When I was in a foul mood as a child my mother used to tell me I was suffering from distemper. Of course, this left me with the impression that distemper vaccinations were to prevent dogs from being angry or sullen. It wasn’t until I had my first dog as an adult that I learned the severity of distemper and of course, that I never had it. What is distemper? There are two variations regarding distemper, one that affects the feline variety and one that affects the canine variety. Each is caused by a different virus, and a cat can not infect a dog and vice verse. In fact, there is no human variety. While distemper might affect a wide range of various carnivorous animals, the human animal is excepted from this likelihood. Most often dogs, cats, and raccoons experience distemper, which by definition is a virus.
Distemper can be spread to unvaccinated animals via air or direct contact. Because it can be transmitted through the air, all veterinarians and kennels, dog walking services, dog parks, and other dog friendly services require that dogs are vaccinated in order to be around other dogs or at their facility. Without this regulation, the distemper virus can become widespread in just a few short weeks.
Young dogs are more likely to contract and are less likely to survive distemper. This is part due to their immune system, which is often still developing, as well as their proximity to other things—puppies like to run up to, chase, sniff, and gallivant around with more zeal and impatience than older dogs. Young dogs often lack the ability to fight off the virus at all on their own, although all infected animals need treatment. An infected dog can infect another dog through their fecal matter or urine on the ground.
Symptoms of Distemper
The symptoms of distemper can resemble other types of illnesses. If you suspect that your dog is ill in any way, the best thing to do is to call the vet’s office for an appointment as soon as possible. Most dogs infected with the distemper virus experience symptoms such as coughing, diarrhea, and vomiting to varying degrees of severity. In untreated dogs or dogs with more severe cases, the pup may cease all food intake, develop a discharge from the eyes, and appear to experience seizures or other central nervous system issues. Wild dogs are likely to present with symptoms that mimic rabies like strange behaviors and the loss of normal fears.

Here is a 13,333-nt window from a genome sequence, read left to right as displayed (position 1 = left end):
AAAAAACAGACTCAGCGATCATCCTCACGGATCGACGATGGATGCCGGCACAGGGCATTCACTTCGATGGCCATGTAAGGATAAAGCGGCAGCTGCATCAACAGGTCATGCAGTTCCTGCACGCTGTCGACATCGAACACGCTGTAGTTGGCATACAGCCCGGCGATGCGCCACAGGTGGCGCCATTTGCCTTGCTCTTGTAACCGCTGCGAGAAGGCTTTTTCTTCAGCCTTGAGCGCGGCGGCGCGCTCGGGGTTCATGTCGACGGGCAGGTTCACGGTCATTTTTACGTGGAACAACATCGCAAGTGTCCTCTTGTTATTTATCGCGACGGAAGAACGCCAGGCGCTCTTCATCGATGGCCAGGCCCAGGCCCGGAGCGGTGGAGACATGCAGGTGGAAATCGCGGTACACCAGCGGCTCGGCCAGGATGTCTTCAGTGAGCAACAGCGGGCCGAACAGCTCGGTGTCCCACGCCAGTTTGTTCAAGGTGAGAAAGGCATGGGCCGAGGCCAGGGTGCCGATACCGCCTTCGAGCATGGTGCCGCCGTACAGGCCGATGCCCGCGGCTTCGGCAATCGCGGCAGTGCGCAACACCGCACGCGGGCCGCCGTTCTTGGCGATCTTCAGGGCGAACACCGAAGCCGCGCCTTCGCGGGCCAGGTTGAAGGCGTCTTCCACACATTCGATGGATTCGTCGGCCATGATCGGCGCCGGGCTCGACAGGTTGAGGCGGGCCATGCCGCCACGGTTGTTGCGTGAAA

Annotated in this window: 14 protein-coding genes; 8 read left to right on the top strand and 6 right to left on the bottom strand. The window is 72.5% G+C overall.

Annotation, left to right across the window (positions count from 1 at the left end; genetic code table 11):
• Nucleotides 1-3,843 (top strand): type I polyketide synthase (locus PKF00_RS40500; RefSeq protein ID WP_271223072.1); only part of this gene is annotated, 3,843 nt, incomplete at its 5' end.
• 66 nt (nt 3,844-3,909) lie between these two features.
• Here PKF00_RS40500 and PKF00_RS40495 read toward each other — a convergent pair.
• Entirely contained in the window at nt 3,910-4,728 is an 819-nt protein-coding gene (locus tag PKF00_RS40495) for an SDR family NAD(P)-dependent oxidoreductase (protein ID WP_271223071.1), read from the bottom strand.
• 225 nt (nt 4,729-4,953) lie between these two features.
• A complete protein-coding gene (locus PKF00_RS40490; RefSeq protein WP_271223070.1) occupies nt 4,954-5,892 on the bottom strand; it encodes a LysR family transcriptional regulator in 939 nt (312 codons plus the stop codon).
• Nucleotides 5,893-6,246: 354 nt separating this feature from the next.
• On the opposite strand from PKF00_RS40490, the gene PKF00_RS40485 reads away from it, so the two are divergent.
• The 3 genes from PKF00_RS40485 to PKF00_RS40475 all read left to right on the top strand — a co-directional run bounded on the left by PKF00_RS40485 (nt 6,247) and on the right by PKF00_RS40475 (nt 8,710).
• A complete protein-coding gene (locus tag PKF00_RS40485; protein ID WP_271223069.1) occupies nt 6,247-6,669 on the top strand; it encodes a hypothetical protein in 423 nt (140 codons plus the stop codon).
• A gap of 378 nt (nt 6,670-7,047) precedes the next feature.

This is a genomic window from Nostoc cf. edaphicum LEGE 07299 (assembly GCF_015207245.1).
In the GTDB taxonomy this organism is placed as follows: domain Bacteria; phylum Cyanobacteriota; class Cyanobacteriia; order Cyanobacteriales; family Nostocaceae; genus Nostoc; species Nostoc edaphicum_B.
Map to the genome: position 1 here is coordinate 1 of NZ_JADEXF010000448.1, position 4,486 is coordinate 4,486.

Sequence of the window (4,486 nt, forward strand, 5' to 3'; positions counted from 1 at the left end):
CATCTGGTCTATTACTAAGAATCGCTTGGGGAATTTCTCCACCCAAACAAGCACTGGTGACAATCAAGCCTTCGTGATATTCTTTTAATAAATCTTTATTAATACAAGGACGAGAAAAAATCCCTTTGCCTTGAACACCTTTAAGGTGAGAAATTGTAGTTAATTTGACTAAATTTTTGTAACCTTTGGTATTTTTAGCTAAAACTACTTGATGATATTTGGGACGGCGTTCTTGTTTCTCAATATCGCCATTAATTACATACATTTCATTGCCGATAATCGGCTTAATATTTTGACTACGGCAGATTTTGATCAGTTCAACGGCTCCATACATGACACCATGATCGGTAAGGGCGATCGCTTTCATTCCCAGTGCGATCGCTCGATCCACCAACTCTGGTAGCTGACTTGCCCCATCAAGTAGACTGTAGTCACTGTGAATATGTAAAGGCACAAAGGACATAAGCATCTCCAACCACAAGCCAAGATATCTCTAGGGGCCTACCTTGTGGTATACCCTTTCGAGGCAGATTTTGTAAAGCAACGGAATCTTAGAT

Wild dogs are a strong reason why there are still a high number of cases in the United States. Granted, we don’t see packs of wild dogs roaming the streets the way they do in some Middle Eastern cultures, but there are still packs of wild dogs in the U.S. and in Canada. Controlling outbreaks is difficult when the disease is so easily spread through simple excretions and airborne situations. Dead wild animals should be removed from the premises immediately to help control any distemper contamination. If you are unfortunate enough to find a dead dog, wild or otherwise, on your property, the dog should be removed before your dog is permitted to discover it.
Feline distemper crosses more species boundaries. Its cause is a little different, a type of parvovirus actually produces canine distemper, but it can spread just as readily and can spread to more than just cats. Ferrets, weasels, raccoons, skunks, and bobcats can all contract the feline version of distemper. This makes feline distemper harder to control and much harder to prevent in outdoor cats. Vaccination as soon as humanly possible is the only safeguard our pets have against this terrible and nearly 100% fatal disease.
So, then, really. What is distemper? Distemper refers to one of a few diseases caused by a virus that can be contracted by dog, cats, ferrets, and if you happen to have one as a pet, your raccoon, skunk, weasel, or bobcat. There are other animals that are susceptible to distemper, but they are not considered pets, even exotic pets. If you have any type of concern regarding what is distemper as it relates to an exotic pet, make sure you see and exotic pet expert and ask their opinion. For some exotic pets, there is no vaccination available. This in part, many believe, in due to the slow response to exotic pet health care. Keeping exotic pets makes many veterinarians feel uncomfortable. Your pet, whether it is a cat or a dog or a hedgehog or a worm, deserves the best protection you can give him. Pushing for vaccinations is one way of providing better health care for all our pets.